Professors discuss Election 2000

by Nathan Baca
Staff Writer

With just 11 days left until the next president of the United States is elected, the race for the White House has reached beyond the televised debate halls to the halls of ULV. For an overwhelming amount of students on campus, this will be their first time punching out their ballot for an office higher than that of ASF President.

For the growing number of campus political activists, this election provides ample opportunity to highlight their third-party candidates and causes, thereby earning Ralph Nader a ULV electorate nearly equal to the Republican and Democratic presidential hopefuls.

For the political science professors at ULV, this quadrennial ritual brings back the cycle of Hot Spot panel discussions titled, “Bush Or Gore.”

The excitement shown at ULV for the elections is not mirrored outside of campus. With the dialogue and sometimes heated debate over the elections are reaching their climax here, over 51 percent of the American voting population is expected to stay home while the course of the American nation is decided.

Despite the voter apathy, Professor Richard Gelm said at Thursday’s Hot Spot discussion in the President’s Dining Room, “We are the government. It doesn’t exist only in Washington.”

As mediator of the panel discussion, Gelm set the background for what promises to be the closest national election in more than 40 years, “This election might be so close, one of the candidates may win the popular vote but lose with the electoral college.” Though such a situation has not happened since the election of 1876, it is still plausible since Democrat Al Gore’s support is projected to come from states rich in electoral votes while Republican George W. Bush is likely to win with large popular margins in less critical states.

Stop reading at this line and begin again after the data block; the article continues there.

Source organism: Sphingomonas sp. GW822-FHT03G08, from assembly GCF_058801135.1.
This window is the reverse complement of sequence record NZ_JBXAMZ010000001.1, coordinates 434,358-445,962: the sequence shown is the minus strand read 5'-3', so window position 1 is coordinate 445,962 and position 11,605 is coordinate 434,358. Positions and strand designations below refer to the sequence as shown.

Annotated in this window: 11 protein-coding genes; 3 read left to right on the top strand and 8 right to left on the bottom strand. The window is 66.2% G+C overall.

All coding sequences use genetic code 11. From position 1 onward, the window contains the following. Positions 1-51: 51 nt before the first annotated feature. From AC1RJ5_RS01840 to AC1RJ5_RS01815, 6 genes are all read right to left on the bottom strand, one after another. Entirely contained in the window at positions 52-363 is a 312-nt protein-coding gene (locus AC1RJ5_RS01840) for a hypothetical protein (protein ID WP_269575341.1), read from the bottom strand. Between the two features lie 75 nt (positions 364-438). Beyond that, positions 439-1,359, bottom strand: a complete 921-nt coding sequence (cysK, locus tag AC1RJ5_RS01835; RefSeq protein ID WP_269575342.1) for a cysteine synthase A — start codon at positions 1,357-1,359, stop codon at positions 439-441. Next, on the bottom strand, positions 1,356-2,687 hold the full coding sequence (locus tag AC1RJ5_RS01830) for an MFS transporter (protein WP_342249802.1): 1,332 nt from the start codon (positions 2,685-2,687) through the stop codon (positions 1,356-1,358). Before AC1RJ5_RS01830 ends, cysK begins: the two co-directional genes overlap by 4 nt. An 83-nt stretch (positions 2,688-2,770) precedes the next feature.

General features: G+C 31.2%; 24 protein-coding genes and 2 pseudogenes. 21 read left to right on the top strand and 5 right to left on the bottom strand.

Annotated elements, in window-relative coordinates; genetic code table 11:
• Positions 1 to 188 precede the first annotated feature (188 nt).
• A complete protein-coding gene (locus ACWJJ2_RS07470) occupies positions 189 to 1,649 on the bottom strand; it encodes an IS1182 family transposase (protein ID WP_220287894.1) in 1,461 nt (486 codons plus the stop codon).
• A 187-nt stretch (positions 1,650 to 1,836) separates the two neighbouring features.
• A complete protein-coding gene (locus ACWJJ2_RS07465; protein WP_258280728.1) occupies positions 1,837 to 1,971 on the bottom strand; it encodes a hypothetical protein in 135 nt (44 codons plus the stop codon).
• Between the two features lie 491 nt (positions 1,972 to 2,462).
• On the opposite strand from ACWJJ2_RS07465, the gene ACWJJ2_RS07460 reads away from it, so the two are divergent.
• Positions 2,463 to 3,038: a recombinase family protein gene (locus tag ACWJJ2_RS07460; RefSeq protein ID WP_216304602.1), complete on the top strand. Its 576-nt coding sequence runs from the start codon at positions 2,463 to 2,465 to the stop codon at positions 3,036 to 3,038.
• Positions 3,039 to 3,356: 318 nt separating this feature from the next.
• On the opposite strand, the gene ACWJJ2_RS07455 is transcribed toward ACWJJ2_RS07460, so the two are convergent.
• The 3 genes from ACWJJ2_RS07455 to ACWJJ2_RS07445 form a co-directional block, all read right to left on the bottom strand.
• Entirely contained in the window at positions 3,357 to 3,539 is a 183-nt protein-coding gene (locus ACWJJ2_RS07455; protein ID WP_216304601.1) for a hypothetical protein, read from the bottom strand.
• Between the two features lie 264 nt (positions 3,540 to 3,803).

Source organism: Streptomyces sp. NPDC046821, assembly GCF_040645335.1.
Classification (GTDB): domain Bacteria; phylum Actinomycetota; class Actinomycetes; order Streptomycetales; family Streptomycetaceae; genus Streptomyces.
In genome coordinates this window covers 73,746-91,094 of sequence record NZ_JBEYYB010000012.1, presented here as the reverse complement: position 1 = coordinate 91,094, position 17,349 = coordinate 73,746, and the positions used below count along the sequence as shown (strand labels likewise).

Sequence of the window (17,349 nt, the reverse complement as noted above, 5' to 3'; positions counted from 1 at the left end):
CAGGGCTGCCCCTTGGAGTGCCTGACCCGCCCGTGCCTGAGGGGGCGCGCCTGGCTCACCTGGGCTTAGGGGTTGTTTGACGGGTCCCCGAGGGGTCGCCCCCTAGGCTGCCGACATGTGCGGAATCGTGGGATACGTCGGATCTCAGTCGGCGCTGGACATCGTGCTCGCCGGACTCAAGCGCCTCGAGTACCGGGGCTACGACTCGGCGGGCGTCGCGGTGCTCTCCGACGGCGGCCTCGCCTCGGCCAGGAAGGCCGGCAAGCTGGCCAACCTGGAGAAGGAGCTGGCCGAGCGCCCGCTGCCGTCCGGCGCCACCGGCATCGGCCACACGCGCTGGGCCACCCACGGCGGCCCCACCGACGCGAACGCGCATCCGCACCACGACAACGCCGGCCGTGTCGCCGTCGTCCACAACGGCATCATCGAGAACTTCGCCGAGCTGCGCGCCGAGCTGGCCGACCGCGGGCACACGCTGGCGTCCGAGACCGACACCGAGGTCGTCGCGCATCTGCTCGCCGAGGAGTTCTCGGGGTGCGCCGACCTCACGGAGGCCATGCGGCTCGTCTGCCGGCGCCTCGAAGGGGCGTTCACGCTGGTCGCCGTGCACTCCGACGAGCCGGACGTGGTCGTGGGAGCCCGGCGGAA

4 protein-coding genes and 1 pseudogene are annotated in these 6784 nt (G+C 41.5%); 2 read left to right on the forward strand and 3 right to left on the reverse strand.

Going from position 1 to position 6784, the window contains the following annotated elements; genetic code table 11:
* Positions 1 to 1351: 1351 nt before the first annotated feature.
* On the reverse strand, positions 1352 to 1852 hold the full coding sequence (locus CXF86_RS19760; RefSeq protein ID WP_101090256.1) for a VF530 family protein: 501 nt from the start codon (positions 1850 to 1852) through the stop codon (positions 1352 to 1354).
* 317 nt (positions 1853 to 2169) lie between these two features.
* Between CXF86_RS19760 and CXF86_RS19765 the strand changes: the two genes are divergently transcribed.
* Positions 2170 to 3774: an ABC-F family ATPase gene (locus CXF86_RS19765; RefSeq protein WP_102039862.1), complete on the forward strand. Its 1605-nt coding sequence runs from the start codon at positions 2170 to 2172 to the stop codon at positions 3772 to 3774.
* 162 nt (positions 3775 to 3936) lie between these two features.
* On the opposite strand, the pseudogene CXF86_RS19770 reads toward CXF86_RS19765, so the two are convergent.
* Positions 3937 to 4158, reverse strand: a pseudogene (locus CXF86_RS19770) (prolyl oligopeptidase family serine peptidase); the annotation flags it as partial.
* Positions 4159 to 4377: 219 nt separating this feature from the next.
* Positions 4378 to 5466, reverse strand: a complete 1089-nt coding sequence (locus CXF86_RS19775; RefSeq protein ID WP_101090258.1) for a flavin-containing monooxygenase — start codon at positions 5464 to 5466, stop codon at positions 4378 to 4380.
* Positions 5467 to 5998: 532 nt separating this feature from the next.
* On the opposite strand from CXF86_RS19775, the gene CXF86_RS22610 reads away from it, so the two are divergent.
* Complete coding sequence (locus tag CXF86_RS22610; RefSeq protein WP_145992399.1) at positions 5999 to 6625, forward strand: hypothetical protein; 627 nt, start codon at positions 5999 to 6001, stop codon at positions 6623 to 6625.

Taking part in the panel discussion was political science professor Kamol Somvichian, who argued that the contest between the Democratic and the Republican parties was actually a struggle between the center and the periphery regions of the country. “If you look at where the Gore supporters are, they are in the major populated regions of the country. That is where you will find your minority and women voters. Most of the Bush supporters live in the non-central regions of the country like the Midwest where most of the voters there are Anglo-Saxon males,” said Somvichian.

Business professor Jack McElwee shook his head in disagreement of his colleague’s take on politics and later defended republican views by arguing that all politics are local, a long-held plank in the party’s platform.

Much of the discussion examined how the political parties themselves are losing their worth as most voters tend to look at the candidate and not the party’s ideology. “Political parties don’t really exist anymore the same way that they used to,” said Gelm.

One look at the sample ballots received in the mail box would seem to prove otherwise as most of the card is filled with names and parties most have never heard of. While Washington may be dominated by the two-party system, that does not stop five other federally recognized political parties from putting forward their own presidential ticket.

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